Americans seem to harbor some very strange beliefs and priorities in connection with funerals. What are your thoughts?
Catherine: I don’t think we celebrate, at least, not where I’m from. I do think it’s a big ordeal and multiple-day thing. It’s very rooted in Southern Baptist religion. It’s usually a church ceremony and a receiving of friends where people come into your home and bring you food for days at a time. The appropriate behavior is to “ball your eyes out.” I’ve always felt a lot of pressure going to Southern funerals because I had a thing where I didn’t like crying in public. It upset my family that I wouldn’t cry at funerals. It was definitely expected. You’re the first person to ask us this question. Pretty cool!
Following the critical acclaim of “Good Hair,” are the expectations absurdly high for “Pop-Pop is Dead?”
Catherine: Totally! We question that all the time and we’re always like, “Is this one a piece of sh*t and we just don’t know it?” This move is very similar because Fray and I are doing what we do best, which is playing a couple. Besides that, thematically nothing else is really similar in this film. We forced ourselves into this big premiere so clearly we like putting the stakes high. We just pray we don’t drown- that’s the motto. [burst of laughter]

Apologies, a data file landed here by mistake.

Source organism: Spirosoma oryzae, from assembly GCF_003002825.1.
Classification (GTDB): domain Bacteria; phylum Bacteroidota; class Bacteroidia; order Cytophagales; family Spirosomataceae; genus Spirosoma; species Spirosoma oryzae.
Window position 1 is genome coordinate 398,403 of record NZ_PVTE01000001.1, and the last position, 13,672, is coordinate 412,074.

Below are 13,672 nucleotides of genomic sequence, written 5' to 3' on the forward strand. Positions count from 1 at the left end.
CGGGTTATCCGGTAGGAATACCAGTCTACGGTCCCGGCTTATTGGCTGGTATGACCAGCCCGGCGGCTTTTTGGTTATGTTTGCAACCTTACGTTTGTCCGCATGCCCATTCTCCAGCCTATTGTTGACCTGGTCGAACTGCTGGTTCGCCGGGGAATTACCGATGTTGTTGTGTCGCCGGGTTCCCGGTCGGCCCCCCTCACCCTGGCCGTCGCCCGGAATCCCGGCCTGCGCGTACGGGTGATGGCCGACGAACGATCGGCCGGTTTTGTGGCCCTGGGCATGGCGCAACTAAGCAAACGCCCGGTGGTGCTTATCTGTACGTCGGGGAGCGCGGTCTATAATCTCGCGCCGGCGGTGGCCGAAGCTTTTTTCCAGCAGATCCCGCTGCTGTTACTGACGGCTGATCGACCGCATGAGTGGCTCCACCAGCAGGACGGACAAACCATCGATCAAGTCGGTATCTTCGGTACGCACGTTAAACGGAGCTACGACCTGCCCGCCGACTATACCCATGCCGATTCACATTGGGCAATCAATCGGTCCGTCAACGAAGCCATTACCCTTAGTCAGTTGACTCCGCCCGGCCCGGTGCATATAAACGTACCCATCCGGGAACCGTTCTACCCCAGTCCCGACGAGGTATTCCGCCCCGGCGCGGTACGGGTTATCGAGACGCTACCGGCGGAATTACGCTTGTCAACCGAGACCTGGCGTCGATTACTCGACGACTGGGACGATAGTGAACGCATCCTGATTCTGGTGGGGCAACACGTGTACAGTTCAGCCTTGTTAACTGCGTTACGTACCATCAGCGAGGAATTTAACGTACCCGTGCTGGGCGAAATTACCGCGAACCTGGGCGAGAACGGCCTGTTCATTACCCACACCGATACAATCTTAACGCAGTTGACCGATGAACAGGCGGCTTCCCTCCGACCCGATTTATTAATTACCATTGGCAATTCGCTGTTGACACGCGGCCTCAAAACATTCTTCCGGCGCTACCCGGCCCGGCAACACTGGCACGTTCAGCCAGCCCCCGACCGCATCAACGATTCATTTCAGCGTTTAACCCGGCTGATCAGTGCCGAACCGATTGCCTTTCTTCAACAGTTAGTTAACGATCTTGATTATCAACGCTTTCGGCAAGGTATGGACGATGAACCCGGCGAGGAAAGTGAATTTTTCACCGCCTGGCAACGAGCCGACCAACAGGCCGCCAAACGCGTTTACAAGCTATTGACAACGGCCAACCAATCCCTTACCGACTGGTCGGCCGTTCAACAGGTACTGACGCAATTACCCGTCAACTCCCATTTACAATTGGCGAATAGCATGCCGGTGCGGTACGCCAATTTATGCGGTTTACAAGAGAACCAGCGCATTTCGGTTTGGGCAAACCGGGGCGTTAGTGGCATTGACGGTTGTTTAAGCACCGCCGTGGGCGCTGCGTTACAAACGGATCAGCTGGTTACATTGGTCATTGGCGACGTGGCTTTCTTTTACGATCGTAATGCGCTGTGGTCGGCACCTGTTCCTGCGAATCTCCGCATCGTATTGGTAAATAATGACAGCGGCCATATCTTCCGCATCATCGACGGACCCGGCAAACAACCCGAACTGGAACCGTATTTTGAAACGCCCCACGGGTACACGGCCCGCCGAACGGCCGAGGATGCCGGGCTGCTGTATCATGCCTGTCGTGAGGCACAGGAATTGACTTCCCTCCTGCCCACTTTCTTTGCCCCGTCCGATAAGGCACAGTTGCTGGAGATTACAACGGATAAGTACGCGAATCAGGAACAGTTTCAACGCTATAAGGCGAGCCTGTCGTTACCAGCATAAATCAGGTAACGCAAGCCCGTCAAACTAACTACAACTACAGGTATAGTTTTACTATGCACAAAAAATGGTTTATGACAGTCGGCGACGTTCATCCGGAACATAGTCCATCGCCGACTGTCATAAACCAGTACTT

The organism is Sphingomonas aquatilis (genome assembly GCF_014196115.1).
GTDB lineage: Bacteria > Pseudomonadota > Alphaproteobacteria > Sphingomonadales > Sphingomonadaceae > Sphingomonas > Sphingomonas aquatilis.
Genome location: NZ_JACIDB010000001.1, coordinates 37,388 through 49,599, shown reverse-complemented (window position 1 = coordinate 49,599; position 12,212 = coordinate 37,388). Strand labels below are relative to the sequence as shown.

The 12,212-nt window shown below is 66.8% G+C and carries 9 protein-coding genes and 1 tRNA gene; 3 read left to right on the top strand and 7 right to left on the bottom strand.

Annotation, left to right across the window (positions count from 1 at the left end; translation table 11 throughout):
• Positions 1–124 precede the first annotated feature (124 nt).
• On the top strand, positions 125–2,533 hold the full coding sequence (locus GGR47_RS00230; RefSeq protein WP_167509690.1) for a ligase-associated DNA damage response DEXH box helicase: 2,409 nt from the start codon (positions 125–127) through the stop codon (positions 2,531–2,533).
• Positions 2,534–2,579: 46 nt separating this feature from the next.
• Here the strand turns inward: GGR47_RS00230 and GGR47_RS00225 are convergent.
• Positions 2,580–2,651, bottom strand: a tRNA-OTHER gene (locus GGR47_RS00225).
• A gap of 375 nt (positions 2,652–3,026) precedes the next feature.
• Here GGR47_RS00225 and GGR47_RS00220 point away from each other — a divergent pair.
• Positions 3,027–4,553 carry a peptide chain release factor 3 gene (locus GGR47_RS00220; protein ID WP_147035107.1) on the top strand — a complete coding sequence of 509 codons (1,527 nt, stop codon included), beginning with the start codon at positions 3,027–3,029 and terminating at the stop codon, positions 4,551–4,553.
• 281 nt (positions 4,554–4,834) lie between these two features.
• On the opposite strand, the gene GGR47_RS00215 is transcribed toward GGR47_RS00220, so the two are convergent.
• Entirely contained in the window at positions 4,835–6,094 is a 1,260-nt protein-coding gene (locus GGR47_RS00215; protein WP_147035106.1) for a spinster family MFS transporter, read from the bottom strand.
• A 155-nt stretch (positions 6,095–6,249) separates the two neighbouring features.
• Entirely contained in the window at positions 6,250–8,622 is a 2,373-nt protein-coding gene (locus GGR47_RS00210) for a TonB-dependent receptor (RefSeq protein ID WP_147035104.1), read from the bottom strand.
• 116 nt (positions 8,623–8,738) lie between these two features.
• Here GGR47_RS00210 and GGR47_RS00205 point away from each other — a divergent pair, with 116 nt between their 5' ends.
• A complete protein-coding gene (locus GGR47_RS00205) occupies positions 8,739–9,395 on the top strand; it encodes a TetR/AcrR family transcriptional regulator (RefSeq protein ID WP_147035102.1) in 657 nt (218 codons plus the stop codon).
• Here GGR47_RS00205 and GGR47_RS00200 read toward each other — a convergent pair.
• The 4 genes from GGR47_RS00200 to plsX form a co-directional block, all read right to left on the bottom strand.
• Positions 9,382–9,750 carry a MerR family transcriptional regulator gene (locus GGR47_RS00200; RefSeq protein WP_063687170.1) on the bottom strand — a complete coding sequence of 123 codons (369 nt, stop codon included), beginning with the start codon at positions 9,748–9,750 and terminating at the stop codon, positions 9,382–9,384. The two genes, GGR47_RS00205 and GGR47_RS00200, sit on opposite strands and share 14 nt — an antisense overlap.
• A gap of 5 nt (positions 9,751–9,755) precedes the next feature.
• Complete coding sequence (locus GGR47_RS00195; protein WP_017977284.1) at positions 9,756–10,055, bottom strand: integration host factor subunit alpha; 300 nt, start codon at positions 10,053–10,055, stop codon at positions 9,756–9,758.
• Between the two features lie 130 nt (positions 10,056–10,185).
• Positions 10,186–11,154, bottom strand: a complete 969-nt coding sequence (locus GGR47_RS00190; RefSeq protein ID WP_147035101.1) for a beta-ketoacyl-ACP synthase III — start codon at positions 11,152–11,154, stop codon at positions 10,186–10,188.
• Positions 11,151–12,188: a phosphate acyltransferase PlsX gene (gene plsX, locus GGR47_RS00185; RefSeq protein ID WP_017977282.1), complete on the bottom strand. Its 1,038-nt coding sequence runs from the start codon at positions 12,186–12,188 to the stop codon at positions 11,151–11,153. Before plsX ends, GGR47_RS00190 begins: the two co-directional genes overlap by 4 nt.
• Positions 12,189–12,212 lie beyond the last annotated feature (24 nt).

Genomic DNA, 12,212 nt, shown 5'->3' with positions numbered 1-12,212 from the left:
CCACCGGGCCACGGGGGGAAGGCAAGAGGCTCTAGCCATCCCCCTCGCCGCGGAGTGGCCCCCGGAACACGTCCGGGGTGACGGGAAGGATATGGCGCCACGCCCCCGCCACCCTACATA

Fray: “Good Hair” is a very simple story about a couple that focuses on conditioner. This time we wanted to go bigger; it’s more of an ensemble cast where we focus on other characters outside of ourselves. It does feel like the stakes are high but we like the stakes being higher, it’s more fun.
What prompted the decision to integrate yourselves into the story opposed to casting other actors to play the lead roles?
Fray: Our dream is to have a TV show that focuses on a couple, admittedly us. I think we might be narcissistic. [laughs] Essentially, what we’re trying to do with our films is show that we can carry this kind of story format over multiple storylines.
Catherine: And [show that] we’re good at multiple lengths because “Good Hair” runs 24 minutes, which is kind of like our dream 22-ish-minute pilot. “Pop-Pop is Dead” is 60 minutes, which is our dream TV-movie pilot for a 1-hour dramedy. These stories felt so personal to us as well. With “Good Hair,” that situation of a couple picking hair condition so seriously… that only happens to me and Fray. After we made the film, we realized how universal that was when I had so many women come up to me and say, “I have to scream at him about my conditioner all the time!” It’s not that specific, but at the time, we felt like we were the only ones that could play that role.
“Pop-Pop is Dead” was so personal to my family and roots. I felt like I could trust myself the most with the part if that makes sense.”
How do you both manage to act and direct at the same time while maintaining quality?